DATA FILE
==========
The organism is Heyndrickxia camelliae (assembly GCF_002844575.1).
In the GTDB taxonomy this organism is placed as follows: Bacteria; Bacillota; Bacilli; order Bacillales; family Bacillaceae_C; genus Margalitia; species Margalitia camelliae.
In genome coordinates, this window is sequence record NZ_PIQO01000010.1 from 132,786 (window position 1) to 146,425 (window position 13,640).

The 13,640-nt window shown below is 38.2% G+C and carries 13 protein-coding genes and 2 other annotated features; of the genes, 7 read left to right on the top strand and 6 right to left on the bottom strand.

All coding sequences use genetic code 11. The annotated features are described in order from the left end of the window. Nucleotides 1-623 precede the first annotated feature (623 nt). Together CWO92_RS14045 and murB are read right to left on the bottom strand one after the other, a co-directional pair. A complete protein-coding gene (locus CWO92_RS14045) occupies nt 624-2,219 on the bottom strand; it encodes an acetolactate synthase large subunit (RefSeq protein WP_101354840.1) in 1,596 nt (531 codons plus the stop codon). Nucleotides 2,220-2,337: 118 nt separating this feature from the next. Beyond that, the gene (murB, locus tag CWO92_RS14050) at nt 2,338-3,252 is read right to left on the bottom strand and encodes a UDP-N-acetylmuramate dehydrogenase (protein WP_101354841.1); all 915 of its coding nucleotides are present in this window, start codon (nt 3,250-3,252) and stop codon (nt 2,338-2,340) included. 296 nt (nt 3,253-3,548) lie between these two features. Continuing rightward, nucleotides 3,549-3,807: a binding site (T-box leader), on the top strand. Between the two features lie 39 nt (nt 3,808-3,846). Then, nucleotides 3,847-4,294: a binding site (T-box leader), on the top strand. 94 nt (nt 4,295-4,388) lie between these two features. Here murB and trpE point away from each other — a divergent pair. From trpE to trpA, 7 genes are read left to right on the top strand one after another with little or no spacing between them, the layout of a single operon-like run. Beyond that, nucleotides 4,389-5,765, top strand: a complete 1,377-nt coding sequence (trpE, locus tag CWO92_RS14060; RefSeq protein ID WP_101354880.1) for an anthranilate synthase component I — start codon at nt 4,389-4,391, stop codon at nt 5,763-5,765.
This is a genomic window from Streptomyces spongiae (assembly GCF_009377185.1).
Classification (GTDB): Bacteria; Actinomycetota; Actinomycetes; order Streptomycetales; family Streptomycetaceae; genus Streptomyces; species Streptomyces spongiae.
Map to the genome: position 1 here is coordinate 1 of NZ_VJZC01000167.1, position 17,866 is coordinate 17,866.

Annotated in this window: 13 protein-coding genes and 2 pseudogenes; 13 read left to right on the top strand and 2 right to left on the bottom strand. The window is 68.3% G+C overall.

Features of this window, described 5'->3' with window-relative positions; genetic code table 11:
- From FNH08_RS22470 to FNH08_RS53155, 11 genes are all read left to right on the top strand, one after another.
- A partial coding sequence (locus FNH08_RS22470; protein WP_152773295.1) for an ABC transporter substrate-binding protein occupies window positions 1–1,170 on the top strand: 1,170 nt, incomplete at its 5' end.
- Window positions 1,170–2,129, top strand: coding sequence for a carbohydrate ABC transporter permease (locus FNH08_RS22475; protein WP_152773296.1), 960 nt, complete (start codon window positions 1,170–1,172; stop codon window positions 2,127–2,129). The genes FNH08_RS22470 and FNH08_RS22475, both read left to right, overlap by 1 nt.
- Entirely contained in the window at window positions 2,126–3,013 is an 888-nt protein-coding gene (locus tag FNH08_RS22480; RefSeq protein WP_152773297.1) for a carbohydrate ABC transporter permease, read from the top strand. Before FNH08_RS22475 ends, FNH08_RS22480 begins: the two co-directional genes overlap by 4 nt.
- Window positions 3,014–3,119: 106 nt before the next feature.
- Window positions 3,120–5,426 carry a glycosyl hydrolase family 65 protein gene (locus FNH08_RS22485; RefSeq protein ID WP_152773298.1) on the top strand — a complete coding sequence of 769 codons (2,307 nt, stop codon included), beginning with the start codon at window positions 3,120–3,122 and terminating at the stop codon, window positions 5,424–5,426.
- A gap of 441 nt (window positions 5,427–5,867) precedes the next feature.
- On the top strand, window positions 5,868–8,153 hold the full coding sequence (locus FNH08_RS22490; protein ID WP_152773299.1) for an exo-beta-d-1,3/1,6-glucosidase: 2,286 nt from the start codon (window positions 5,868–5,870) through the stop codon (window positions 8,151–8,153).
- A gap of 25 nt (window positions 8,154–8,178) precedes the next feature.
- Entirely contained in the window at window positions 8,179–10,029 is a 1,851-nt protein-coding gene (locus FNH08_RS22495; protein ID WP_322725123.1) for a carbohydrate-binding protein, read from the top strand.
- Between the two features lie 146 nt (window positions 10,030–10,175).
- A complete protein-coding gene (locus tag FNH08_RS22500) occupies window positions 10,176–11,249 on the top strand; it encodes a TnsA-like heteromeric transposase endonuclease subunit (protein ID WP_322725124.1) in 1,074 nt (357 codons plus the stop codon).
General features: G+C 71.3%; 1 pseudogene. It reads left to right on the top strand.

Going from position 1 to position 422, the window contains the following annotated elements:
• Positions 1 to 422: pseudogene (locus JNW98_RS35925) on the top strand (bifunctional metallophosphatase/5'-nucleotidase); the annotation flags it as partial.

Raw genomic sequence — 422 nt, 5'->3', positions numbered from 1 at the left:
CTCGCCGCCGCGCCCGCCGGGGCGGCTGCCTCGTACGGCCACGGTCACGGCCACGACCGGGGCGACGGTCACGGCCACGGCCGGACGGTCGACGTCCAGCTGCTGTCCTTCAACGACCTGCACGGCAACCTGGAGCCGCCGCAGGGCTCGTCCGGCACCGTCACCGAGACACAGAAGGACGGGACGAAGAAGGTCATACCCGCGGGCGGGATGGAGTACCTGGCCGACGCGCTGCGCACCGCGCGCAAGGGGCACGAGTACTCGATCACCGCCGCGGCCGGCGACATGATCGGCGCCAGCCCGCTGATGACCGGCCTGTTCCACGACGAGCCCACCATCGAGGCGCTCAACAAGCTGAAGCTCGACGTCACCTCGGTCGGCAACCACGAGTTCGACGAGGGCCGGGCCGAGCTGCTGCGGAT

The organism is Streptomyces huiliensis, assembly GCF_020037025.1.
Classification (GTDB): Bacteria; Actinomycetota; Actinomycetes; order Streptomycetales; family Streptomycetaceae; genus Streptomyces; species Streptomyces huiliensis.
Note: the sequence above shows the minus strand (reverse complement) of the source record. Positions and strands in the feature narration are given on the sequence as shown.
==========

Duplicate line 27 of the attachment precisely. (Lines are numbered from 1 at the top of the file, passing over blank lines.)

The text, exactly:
CTCGCCGCCGCGCCCGCCGGGGCGGCTGCCTCGTACGGCCACGGTCACGGCCACGACCGGGGCGACGGTCACGGCCACGGCCGGACGGTCGACGTCCAGCTGCTGTCCTTCAACGACCTGCACGGCAACCTGGAGCCGCCGCAGGGCTCGTCCGGCACCGTCACCGAGACACAGAAGGACGGGACGAAGAAGGTCATACCCGCGGGCGGGATGGAGTACCTGGCCGACGCGCTGCGCACCGCGCGCAAGGGGCACGAGTACTCGATCACCGCCGCGGCCGGCGACATGATCGGCGCCAGCCCGCTGATGACCGGCCTGTTCCACGACGAGCCCACCATCGAGGCGCTCAACAAGCTGAAGCTCGACGTCACCTCGGTCGGCAACCACGAGTTCGACGAGGGCCGGGCCGAGCTGCTGCGGAT